Shooting shows Americans must prepare for future violence
Steven KurlanderThe massacre at Sandy Hook Elementary School on Friday reawakened us all to the terrible fact that we are not as safe and secure as we used to be in our homes, in our workplaces, in our shopping malls and in our schools.
Published: December 19, 2012
Published: December 19, 2012
On Friday, we were again reminded that the U.S., in the course of becoming too free a nation over the last half century, has evolved into the amoral society envisioned in the 20th-century films of Stanley Kubrick and Quentin Tarantino. Many of those films anticipated today's graphic violence and foretold of our acceptance of such disgraceful, surreal chaos.
It's been 12 years since 9/11, and except for increased security at airports, we Americans have continued to live our day-to-day lives within a false framework of harmless refuge, deadened to the realities to which we are all vulnerable.
It's a bizarre culture that chooses to overlook, sanction, even glorify bloodshed and mayhem. And it's made worse by the 24-7 instantaneous news cycle that pounds our senses with constant news of violence to the point that we can't listen or care anymore.
Despite this particular massacre, which hit home to every parent, we will continue to discourage common-sense limits to the propagation of violent behavior. We do that in the name of protecting important constitutional rights, including that to bear arms, to speak freely and to make our own decisions, even if we're mentally disturbed.
Actually, we have gone off the deep end, and continue to pay the price, including the massacre at Sandy Hook Elementary School, in pushing these rights to nonsensical limits.
So while we learned the lessons of 9/11 well enough to be vigilant against hijackings by terrorists, nevertheless, over and over again, we permit mentally ill people — domestic terrorists — to get their hands on legal semi-automatic weapons. And sometimes they enter college campuses, movie theaters, malls and elementary school classrooms to shoot away.
Dangerous mentally ill people will continue to live among us and roam our streets unfettered, and legally purchased semi-automatic weapons will continue to fall into the wrong hands. And we as Americans will continue to be numb and accepting of media presentation, even promotion, of violent behavior.
Yet, despite this concurrence, President Obama spoke, and cried, on behalf of every American parent on Friday when he spoke the real truth. We are tired of the violence; our country has endured too many shootings; and we must do something to address this behavior.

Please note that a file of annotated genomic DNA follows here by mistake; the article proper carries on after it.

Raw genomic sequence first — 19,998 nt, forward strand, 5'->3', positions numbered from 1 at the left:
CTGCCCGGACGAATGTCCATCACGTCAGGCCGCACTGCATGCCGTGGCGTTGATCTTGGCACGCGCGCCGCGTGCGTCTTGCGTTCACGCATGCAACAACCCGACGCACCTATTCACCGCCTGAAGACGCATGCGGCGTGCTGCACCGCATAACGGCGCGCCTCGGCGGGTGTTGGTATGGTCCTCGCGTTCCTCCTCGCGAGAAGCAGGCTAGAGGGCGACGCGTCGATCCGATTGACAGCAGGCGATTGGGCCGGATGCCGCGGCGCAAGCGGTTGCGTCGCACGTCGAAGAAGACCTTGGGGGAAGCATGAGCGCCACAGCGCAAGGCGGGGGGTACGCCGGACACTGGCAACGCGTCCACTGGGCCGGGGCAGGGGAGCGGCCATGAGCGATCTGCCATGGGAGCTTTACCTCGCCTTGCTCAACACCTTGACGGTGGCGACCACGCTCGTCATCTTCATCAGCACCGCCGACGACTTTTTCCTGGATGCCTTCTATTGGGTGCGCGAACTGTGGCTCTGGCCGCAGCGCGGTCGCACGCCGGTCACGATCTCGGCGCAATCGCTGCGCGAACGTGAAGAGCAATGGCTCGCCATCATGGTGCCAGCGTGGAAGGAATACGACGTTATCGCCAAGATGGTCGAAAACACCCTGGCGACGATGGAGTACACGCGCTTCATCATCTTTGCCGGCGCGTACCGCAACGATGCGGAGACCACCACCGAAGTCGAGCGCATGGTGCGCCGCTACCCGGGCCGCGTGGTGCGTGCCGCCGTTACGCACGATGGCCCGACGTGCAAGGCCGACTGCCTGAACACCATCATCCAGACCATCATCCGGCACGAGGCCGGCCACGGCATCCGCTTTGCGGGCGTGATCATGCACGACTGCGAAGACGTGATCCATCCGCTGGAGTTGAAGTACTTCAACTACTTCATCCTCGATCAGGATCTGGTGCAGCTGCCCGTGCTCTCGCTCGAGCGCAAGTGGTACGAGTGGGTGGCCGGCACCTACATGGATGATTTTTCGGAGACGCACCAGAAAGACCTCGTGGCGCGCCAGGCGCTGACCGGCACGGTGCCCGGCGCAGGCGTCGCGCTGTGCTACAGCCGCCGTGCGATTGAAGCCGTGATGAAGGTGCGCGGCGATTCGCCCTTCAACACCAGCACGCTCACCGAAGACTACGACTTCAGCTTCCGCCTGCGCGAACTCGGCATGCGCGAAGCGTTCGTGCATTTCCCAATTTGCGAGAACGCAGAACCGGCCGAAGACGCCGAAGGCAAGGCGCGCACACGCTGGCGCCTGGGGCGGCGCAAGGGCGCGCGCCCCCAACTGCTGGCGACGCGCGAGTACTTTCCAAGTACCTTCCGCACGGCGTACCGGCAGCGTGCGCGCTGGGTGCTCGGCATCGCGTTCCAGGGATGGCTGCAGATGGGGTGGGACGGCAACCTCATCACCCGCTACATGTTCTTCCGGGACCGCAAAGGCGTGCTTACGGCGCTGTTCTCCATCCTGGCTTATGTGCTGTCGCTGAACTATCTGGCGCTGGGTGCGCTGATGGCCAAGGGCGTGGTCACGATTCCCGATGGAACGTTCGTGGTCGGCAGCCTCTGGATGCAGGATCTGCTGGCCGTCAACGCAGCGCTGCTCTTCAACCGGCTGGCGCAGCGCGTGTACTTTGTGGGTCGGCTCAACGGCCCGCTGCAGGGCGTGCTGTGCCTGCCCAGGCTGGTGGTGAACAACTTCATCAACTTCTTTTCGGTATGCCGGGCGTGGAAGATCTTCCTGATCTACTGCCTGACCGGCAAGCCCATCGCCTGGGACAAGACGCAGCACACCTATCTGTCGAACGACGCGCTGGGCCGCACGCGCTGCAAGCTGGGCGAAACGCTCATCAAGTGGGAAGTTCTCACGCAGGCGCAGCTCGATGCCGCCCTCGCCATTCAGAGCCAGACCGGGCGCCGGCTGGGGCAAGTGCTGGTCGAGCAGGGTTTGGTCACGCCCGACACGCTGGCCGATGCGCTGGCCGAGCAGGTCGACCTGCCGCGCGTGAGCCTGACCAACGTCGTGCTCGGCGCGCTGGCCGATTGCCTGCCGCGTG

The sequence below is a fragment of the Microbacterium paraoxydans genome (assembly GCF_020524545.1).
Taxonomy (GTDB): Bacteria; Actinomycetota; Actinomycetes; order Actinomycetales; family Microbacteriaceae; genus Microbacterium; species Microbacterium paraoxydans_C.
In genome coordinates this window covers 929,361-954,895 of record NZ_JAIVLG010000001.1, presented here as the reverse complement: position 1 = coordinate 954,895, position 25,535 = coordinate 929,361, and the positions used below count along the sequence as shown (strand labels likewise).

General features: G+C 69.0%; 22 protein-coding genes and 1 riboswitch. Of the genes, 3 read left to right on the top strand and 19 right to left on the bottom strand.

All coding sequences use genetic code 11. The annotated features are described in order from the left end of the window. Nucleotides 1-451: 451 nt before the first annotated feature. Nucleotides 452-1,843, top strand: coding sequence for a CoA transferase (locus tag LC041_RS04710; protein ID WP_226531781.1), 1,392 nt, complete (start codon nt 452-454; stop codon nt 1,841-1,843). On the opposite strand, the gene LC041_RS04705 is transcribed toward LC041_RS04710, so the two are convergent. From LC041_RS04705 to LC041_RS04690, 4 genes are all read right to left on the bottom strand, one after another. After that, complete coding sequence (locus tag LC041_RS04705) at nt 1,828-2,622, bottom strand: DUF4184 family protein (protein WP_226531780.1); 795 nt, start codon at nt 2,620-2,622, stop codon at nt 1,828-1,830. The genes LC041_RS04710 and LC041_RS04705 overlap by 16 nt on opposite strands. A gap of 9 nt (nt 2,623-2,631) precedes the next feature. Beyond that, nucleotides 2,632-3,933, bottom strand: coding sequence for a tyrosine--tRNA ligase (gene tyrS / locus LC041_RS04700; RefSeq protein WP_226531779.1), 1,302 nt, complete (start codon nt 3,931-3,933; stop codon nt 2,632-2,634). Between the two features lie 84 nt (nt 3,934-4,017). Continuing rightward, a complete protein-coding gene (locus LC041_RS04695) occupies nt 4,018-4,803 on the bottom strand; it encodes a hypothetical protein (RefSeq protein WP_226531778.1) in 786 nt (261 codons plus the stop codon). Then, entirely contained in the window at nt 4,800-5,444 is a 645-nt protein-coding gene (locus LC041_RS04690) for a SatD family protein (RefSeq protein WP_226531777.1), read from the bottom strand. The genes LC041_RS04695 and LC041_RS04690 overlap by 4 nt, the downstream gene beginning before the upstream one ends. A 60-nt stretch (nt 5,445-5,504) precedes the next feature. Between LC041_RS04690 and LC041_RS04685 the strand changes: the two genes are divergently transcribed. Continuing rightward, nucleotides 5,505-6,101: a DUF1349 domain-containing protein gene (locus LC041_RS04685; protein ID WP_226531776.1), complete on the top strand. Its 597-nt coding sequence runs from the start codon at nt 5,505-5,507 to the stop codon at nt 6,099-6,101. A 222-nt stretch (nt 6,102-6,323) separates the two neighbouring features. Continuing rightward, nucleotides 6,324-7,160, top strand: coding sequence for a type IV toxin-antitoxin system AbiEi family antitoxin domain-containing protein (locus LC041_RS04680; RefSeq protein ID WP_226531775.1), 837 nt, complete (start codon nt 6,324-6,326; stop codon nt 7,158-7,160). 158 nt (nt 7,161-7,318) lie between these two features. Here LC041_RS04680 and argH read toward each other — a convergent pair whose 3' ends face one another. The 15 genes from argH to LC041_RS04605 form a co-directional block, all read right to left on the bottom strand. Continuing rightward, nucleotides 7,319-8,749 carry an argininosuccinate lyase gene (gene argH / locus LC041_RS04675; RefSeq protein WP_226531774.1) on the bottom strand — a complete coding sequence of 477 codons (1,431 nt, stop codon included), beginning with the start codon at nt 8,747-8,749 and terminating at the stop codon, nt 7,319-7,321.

In his most moving and evocative speech ever, Obama said, "We're going to have to come together and take meaningful action to prevent more tragedies like this, regardless of the politics."
Just as our government took swift action to secure air travel after 9/11, school districts and the federal government must now dedicate substantial resources toward making our schools less prone to attacks like the one that took place at Sandy Hook Elementary School.
But it's not about arming teachers or making schools into forts. It's all about creating a culture of preparedness and responsibility.
School districts, and business entities too, must take steps to teach and train staff better to prepare and prevent violence in their schools, work places and public settings.
And it's not just about implementing physical security like metal detectors and surveillance equipment. It's about getting educators and students, even kindergartners, to learn and practice to protect themselves against threats to their well-being and how to respond in moments of crises.
While it is important to debate gun control of automatic weapons and discuss how to limit access to guns to criminals and the criminally insane, more importantly, Americans need to dedicate our resources toward teaching and preparing our citizens to deal with the ever-present threat of violence, just as the Israelis do.
It's not about being fearful. It's about being ready to react the next time a gunman enters your violence-prone 21st-century American life.
Steven Kurlander is an attorney, communications strategist/writer and columnist for the Sun Sentinel and Florida Voices and a blogger for the Huffington Post.